British artist Glen Baxter is renowned for his unique style of social surrealism in which subjects from popular culture are combined with an absurdist message. In this exhibition of works on paper, Baxter explores a world in which art and language collide with baffling consequences, creating what he describes as the 'frisson' of replacing the familiar with the unexpected.
Originally a poet, Baxter first read his poetry in 1974 at St. Mark’s Church, New York, before developing his distinctive drawing style, which combines images and text in the format of a single cell graphic panel. Deriving material from varied sources such as pulp fiction, adventure stories, and objects or foodstuff with names that he found intriguing (tofu for example,) Baxter’s surreal scenarios form a playful critique of contemporary society and culture.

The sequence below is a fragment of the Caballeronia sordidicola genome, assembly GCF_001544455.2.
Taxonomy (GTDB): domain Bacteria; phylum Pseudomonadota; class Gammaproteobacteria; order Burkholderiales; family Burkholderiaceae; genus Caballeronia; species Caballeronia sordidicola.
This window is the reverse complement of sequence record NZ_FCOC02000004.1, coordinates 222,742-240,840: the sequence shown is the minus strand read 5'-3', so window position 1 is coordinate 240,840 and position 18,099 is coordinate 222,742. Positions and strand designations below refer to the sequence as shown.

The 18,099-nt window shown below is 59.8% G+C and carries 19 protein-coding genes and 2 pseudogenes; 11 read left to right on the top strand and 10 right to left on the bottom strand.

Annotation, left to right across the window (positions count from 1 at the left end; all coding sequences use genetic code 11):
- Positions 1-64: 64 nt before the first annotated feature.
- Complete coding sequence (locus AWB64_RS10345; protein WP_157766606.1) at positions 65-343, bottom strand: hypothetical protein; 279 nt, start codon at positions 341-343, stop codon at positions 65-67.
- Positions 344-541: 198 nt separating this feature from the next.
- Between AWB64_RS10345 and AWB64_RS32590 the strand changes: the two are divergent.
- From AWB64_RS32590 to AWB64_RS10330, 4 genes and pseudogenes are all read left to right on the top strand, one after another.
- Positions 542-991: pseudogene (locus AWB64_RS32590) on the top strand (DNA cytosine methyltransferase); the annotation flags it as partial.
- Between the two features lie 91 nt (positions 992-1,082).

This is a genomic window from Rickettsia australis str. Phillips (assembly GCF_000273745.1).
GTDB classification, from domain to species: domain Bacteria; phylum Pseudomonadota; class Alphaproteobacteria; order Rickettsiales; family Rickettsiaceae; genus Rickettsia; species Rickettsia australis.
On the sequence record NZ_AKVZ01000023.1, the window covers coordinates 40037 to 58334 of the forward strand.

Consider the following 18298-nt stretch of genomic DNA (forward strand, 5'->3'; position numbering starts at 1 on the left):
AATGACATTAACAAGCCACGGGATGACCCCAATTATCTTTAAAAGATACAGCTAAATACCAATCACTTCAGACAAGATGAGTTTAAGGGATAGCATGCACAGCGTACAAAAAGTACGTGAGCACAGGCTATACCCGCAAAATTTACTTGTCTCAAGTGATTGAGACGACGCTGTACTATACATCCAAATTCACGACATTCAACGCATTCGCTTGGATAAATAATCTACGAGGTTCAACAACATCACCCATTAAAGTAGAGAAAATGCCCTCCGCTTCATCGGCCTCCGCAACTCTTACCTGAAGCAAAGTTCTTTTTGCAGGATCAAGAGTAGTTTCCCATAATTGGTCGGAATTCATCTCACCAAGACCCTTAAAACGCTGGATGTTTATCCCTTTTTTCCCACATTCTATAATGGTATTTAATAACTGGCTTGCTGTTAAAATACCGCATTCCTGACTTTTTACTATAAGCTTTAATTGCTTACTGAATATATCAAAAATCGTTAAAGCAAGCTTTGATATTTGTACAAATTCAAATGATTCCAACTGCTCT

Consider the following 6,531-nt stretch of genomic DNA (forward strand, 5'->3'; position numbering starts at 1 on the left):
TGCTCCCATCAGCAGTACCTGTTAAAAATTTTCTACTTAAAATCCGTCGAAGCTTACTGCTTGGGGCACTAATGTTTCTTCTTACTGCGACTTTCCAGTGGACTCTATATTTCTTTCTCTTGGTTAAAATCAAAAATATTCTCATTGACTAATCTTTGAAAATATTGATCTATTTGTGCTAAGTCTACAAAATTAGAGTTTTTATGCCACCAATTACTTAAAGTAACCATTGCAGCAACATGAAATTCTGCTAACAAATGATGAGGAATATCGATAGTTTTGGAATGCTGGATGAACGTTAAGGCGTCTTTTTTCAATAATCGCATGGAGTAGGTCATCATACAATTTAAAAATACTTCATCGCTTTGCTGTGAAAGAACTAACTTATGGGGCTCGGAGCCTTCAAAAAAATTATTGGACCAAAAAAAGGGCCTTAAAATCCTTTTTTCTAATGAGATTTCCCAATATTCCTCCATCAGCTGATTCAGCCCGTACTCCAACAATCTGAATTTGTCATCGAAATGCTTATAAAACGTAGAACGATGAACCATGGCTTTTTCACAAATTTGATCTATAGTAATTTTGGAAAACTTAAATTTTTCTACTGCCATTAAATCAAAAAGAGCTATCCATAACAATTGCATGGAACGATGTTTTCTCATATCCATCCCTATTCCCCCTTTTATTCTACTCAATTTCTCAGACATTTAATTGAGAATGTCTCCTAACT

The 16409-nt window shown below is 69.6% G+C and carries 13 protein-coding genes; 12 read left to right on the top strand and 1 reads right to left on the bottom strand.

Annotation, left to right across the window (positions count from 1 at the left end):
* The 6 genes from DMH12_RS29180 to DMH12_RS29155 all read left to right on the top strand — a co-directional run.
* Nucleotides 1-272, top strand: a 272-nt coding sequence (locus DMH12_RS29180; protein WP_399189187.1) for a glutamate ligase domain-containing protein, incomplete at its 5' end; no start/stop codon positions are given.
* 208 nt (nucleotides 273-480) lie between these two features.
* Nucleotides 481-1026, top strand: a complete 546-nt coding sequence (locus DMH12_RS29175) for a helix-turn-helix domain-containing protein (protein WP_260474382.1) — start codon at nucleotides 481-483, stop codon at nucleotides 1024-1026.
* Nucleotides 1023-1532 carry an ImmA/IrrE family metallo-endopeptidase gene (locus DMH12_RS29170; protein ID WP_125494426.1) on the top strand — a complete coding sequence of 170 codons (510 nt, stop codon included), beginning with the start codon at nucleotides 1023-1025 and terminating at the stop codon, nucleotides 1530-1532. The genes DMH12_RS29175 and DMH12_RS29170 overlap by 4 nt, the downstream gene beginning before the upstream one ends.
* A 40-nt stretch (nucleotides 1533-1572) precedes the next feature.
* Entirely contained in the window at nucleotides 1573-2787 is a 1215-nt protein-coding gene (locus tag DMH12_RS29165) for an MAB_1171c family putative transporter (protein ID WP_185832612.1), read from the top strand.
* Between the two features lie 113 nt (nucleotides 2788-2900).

Baxter works with a number of recurring personas who contemplate life's big questions in incongruous scenarios. The surreal humour of his captions arises from the use of tangents and non-sequiturs, or as he says, "drawing connections with things that shouldn't really be there," to create a dreamlike dislocation of image, text and meaning.
In this exhibition, Baxter weaves surprising narratives featuring arctic picnics, cowboys pondering modern art, and clandestine gatherings of lepidopterists.
The exhibition coincides with the recent publication of his new book, New Ways with Vegetables and Other Disasters, published by Uitgeverij De Harmonie, NL in October 2021.
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